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 Next on the agenda is, therefore, the transformations to make the 3D objects move. The first of these is very simple: if you walk towards an objects, or back away, what happens? Well, the objects becomes larger or smaller, but the perspective deals with that; all we're worried about is the polygons' z-values. If z increases into the monitor, then if you walk towards some polygons, their z values must be decreased as you walk towards them; and increased if you back away from them. We assume that polygons with negative z values are behind you, and so not visible. That's the easy part; if you want to turn yourself, the whole 3D world must be rotated about the place where you are standing. This is a tricky business to work out, but the secret is using matrix transformation (this used to be in the GCSE maths course - seriously). If your're unfamiliar with these it works like this. A polygon is stored as a matrix of 3 rows (x,y and z) and 4 columbs, one for each vertex. If this matrix is multiplied by the correct transformation matrix, then the polygon is effectively rotated about the origin. Matrix multiplication is not as easy as it sounds: effectively, each product is the sum of the products of a columb times a row. The matrix on the left represents one polygon; the columbs contain the x, y and z coords of each vertex respectivly. The matrix on the right is the transformation matrix: more on that later. To generate the first columb of the first row, the first row must be multiplied by the first columb (always along the row first): that is, each element (a,b,c) is multiplied by the corresponding element (1,2,3) in the transformation matrix, and the results summed, to give give the result, A. This result is the x coordinate of the first point of the transformed polygon. All 12 entries are calculated in this way: and the result is a polygon rotated about the origin. Critical to this process, of course, is the transformation matrix. Back to previous page | Next page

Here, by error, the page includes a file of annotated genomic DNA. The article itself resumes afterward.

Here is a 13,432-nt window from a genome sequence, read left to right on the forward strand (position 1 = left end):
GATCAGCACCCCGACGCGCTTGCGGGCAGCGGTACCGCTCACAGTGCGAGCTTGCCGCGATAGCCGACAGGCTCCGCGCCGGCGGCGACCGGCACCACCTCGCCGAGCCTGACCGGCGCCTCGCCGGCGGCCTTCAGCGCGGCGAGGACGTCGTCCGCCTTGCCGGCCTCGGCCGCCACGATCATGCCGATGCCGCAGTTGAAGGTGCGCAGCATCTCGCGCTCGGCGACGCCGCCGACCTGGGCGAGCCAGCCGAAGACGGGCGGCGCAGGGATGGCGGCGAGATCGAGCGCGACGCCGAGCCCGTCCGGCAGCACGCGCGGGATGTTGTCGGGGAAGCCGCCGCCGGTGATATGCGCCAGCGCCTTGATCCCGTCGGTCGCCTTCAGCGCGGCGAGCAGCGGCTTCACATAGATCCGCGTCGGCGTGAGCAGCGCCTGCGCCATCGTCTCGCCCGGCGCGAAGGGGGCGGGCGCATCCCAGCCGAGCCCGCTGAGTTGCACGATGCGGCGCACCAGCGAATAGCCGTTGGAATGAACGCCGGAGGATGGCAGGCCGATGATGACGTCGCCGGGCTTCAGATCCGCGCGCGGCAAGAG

Letters from Terra | Updated 15th December 2004 | By Jonathan Ayling